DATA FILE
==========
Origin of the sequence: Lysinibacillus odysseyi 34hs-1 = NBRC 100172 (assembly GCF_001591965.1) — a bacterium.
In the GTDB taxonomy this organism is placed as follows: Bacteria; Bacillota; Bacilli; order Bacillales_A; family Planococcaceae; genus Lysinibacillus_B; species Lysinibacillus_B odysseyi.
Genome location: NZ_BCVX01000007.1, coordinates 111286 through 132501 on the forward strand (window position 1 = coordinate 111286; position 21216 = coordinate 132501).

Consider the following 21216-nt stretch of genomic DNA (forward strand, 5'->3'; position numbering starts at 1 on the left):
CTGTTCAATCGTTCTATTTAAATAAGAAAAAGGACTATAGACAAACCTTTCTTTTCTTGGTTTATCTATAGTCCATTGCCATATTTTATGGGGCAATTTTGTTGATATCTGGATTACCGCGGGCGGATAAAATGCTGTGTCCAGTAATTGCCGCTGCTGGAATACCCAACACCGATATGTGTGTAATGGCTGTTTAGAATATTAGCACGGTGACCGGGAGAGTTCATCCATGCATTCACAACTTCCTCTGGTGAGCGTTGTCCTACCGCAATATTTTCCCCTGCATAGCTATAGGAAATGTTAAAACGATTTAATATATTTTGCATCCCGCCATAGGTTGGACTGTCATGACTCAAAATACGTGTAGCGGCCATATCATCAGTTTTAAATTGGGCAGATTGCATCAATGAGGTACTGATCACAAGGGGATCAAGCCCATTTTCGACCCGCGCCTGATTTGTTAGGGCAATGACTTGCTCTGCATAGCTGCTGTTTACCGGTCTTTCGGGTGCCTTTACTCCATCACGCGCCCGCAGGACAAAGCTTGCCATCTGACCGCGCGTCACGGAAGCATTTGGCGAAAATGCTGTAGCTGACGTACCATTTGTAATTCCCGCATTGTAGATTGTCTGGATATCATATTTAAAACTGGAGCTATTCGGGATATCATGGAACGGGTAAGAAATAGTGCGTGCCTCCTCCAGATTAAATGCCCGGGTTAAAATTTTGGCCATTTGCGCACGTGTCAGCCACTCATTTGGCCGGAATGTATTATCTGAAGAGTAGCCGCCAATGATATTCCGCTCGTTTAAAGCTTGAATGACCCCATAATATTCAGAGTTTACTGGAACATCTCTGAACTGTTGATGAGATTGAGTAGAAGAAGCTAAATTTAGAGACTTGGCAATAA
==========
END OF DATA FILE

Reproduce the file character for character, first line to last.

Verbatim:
Origin of the sequence: Lysinibacillus odysseyi 34hs-1 = NBRC 100172 (assembly GCF_001591965.1) — a bacterium.
In the GTDB taxonomy this organism is placed as follows: Bacteria; Bacillota; Bacilli; order Bacillales_A; family Planococcaceae; genus Lysinibacillus_B; species Lysinibacillus_B odysseyi.
Genome location: NZ_BCVX01000007.1, coordinates 111286 through 132501 on the forward strand (window position 1 = coordinate 111286; position 21216 = coordinate 132501).

Consider the following 21216-nt stretch of genomic DNA (forward strand, 5'->3'; position numbering starts at 1 on the left):
CTGTTCAATCGTTCTATTTAAATAAGAAAAAGGACTATAGACAAACCTTTCTTTTCTTGGTTTATCTATAGTCCATTGCCATATTTTATGGGGCAATTTTGTTGATATCTGGATTACCGCGGGCGGATAAAATGCTGTGTCCAGTAATTGCCGCTGCTGGAATACCCAACACCGATATGTGTGTAATGGCTGTTTAGAATATTAGCACGGTGACCGGGAGAGTTCATCCATGCATTCACAACTTCCTCTGGTGAGCGTTGTCCTACCGCAATATTTTCCCCTGCATAGCTATAGGAAATGTTAAAACGATTTAATATATTTTGCATCCCGCCATAGGTTGGACTGTCATGACTCAAAATACGTGTAGCGGCCATATCATCAGTTTTAAATTGGGCAGATTGCATCAATGAGGTACTGATCACAAGGGGATCAAGCCCATTTTCGACCCGCGCCTGATTTGTTAGGGCAATGACTTGCTCTGCATAGCTGCTGTTTACCGGTCTTTCGGGTGCCTTTACTCCATCACGCGCCCGCAGGACAAAGCTTGCCATCTGACCGCGCGTCACGGAAGCATTTGGCGAAAATGCTGTAGCTGACGTACCATTTGTAATTCCCGCATTGTAGATTGTCTGGATATCATATTTAAAACTGGAGCTATTCGGGATATCATGGAACGGGTAAGAAATAGTGCGTGCCTCCTCCAGATTAAATGCCCGGGTTAAAATTTTGGCCATTTGCGCACGTGTCAGCCACTCATTTGGCCGGAATGTATTATCTGAAGAGTAGCCGCCAATGATATTCCGCTCGTTTAAAGCTTGAATGACCCCATAATATTCAGAGTTTACTGGAACATCTCTGAACTGTTGATGAGATTGAGTAGAAGAAGCTAAATTTAGAGACTTGGCAATAA